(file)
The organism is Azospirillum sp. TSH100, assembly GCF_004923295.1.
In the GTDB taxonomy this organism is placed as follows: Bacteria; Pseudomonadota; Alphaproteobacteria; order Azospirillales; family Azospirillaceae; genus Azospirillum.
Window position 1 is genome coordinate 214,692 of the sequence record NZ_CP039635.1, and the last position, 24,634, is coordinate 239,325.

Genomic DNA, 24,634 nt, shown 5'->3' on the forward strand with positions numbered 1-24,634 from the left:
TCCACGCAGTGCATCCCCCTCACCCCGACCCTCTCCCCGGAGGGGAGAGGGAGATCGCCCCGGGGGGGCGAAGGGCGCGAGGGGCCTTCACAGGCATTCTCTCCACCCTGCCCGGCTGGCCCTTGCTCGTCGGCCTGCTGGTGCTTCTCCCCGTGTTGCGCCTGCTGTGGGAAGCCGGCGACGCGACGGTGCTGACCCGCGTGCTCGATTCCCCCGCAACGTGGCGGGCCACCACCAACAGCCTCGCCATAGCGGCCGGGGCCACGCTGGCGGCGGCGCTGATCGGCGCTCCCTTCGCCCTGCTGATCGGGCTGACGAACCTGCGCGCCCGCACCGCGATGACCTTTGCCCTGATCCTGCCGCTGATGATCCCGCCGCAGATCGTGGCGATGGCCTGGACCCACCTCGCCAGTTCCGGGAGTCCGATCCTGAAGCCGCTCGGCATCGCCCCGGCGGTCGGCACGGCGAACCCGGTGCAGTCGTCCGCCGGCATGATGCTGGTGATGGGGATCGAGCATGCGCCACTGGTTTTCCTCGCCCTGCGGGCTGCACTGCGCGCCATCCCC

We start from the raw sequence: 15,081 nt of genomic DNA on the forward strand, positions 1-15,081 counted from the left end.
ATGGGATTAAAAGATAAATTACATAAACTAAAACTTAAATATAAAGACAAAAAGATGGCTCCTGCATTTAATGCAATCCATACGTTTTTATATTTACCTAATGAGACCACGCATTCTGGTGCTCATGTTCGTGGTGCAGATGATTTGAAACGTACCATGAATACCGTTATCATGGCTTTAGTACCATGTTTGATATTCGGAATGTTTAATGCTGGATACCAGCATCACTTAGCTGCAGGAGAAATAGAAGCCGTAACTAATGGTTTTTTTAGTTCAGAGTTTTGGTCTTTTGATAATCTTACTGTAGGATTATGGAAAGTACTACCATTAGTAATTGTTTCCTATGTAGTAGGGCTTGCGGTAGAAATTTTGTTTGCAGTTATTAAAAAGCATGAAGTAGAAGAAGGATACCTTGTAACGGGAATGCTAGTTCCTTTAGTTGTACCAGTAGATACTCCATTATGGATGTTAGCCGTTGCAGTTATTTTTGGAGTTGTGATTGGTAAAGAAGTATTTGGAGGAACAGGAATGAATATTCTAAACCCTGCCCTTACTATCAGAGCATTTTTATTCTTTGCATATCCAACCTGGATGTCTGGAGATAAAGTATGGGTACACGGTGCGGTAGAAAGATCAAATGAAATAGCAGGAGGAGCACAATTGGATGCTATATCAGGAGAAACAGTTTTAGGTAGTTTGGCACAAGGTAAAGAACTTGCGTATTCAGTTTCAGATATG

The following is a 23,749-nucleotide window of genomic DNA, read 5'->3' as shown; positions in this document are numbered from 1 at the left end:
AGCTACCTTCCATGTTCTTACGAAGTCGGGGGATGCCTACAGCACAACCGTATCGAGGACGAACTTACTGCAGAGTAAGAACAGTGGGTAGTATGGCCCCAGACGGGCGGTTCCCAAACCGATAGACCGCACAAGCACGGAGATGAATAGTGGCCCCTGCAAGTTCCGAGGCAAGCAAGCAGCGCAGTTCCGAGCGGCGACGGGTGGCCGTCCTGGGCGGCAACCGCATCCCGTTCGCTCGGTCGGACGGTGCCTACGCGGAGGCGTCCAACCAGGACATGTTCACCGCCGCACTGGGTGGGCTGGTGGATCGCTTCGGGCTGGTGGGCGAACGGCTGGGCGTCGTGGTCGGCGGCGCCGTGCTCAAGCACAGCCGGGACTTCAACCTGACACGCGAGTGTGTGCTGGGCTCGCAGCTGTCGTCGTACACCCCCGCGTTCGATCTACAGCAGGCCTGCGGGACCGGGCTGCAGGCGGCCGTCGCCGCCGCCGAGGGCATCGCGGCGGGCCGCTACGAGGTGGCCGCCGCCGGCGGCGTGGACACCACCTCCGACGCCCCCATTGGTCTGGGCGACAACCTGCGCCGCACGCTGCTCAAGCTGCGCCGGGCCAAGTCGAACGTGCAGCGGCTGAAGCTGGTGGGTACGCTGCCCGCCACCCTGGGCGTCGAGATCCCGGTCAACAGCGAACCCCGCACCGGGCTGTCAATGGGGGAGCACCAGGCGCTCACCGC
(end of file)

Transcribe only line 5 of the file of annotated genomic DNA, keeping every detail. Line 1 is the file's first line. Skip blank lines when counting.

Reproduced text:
TCCACGCAGTGCATCCCCCTCACCCCGACCCTCTCCCCGGAGGGGAGAGGGAGATCGCCCCGGGGGGGCGAAGGGCGCGAGGGGCCTTCACAGGCATTCTCTCCACCCTGCCCGGCTGGCCCTTGCTCGTCGGCCTGCTGGTGCTTCTCCCCGTGTTGCGCCTGCTGTGGGAAGCCGGCGACGCGACGGTGCTGACCCGCGTGCTCGATTCCCCCGCAACGTGGCGGGCCACCACCAACAGCCTCGCCATAGCGGCCGGGGCCACGCTGGCGGCGGCGCTGATCGGCGCTCCCTTCGCCCTGCTGATCGGGCTGACGAACCTGCGCGCCCGCACCGCGATGACCTTTGCCCTGATCCTGCCGCTGATGATCCCGCCGCAGATCGTGGCGATGGCCTGGACCCACCTCGCCAGTTCCGGGAGTCCGATCCTGAAGCCGCTCGGCATCGCCCCGGCGGTCGGCACGGCGAACCCGGTGCAGTCGTCCGCCGGCATGATGCTGGTGATGGGGATCGAGCATGCGCCACTGGTTTTCCTCGCCCTGCGGGCTGCACTGCGCGCCATCCCC